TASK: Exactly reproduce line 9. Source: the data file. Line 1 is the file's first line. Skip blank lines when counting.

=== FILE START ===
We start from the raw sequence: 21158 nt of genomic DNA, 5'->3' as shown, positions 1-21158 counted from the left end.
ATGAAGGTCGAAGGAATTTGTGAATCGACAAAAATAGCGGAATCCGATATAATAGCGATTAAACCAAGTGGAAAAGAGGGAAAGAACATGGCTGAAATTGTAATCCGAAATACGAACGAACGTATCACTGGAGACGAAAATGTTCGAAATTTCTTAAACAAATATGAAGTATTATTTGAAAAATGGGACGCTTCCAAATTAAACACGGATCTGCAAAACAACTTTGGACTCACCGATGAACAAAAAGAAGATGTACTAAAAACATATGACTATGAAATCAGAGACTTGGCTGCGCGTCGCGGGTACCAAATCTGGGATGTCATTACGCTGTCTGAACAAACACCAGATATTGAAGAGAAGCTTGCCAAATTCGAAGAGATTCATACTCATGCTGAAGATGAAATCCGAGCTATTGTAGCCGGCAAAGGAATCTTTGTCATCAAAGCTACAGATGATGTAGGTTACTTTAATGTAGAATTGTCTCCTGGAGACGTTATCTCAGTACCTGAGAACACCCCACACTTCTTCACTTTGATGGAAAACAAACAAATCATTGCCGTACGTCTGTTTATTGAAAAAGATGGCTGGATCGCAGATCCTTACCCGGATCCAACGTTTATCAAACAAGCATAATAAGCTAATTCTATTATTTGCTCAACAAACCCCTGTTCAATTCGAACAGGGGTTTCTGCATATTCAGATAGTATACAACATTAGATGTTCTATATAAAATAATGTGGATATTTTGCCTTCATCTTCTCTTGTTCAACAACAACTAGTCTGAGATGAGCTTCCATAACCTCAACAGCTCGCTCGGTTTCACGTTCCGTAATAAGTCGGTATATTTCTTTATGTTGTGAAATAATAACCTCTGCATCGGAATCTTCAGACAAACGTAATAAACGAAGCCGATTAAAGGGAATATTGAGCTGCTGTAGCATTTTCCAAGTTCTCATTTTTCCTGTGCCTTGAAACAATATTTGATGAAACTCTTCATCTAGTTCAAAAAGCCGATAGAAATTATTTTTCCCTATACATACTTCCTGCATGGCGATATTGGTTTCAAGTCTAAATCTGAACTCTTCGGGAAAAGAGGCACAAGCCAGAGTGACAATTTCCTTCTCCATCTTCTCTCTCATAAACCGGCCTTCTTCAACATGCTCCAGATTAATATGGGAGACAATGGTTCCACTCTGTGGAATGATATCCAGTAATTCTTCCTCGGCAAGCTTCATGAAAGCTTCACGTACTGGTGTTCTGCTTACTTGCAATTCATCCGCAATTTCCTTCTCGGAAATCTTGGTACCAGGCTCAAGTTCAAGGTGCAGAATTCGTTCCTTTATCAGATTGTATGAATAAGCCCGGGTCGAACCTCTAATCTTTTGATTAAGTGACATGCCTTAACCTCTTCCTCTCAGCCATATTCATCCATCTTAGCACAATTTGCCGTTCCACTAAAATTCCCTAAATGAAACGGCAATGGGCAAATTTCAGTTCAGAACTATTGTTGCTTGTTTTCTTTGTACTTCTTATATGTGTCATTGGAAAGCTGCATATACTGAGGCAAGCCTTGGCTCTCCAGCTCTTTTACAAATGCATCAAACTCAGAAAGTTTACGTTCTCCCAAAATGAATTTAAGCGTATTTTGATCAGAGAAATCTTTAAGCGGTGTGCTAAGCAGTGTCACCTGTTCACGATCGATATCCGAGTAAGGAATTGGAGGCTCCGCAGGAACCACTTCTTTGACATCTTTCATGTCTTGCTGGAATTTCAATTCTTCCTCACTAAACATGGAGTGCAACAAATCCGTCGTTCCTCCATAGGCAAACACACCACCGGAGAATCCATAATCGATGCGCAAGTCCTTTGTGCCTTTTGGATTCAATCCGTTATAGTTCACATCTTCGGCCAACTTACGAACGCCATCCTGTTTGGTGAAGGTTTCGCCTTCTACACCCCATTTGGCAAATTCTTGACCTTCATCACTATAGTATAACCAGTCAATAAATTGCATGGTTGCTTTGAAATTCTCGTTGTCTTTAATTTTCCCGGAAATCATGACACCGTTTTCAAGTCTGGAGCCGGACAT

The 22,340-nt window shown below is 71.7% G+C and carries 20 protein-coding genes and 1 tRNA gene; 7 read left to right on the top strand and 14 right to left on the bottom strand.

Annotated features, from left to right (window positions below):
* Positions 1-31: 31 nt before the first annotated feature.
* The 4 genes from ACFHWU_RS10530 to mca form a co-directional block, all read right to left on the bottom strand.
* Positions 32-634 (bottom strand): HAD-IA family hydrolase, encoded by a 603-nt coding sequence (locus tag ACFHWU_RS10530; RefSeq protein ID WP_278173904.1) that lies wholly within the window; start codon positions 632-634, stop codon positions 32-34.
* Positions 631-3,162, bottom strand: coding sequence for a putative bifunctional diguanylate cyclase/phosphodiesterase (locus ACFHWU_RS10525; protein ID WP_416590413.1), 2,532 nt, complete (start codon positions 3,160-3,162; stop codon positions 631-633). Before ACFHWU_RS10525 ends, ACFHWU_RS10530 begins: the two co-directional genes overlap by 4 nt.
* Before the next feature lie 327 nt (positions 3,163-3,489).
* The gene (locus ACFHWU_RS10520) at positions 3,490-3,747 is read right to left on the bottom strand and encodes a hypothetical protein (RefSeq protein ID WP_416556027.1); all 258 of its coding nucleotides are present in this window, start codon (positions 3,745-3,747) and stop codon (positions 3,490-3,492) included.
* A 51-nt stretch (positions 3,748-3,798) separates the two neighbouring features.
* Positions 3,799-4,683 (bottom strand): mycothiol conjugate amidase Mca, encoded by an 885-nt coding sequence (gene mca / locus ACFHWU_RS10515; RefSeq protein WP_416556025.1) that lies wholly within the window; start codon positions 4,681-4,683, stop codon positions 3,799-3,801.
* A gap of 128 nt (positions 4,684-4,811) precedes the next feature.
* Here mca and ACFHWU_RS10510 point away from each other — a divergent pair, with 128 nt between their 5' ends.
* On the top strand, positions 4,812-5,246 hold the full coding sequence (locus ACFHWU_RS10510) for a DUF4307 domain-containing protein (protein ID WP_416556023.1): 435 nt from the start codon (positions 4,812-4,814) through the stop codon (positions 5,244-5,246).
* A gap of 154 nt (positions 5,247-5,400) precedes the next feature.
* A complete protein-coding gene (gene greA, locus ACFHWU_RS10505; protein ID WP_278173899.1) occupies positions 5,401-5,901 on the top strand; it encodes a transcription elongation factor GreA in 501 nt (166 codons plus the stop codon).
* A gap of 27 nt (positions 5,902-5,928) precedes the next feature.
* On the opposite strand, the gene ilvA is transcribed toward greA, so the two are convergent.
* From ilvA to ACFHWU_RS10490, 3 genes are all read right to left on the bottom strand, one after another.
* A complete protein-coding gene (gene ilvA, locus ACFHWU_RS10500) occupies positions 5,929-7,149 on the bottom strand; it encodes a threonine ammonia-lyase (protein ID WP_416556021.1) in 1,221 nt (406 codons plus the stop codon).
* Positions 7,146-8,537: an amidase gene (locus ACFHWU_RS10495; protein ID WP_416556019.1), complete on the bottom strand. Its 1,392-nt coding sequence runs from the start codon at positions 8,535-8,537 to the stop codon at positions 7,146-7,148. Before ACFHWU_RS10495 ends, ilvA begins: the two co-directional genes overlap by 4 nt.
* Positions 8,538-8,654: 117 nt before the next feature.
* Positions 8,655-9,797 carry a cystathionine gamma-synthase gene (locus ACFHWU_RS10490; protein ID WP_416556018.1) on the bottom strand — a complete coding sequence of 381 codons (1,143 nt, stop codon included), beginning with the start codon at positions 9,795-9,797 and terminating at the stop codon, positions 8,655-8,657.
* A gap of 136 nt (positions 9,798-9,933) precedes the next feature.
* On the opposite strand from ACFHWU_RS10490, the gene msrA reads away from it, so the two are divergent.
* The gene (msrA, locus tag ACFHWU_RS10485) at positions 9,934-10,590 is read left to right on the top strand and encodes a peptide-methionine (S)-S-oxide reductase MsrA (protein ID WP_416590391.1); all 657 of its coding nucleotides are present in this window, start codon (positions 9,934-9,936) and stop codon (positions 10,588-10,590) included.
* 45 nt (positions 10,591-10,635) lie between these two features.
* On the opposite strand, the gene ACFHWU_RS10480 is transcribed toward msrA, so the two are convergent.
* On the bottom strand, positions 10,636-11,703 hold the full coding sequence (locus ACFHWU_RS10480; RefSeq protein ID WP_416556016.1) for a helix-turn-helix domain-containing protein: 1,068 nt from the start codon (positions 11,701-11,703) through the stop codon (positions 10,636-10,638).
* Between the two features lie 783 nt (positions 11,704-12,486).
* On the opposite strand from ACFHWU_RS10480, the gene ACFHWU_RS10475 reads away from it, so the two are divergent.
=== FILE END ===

* Before the next feature lie 327 nt (positions 3,163-3,489).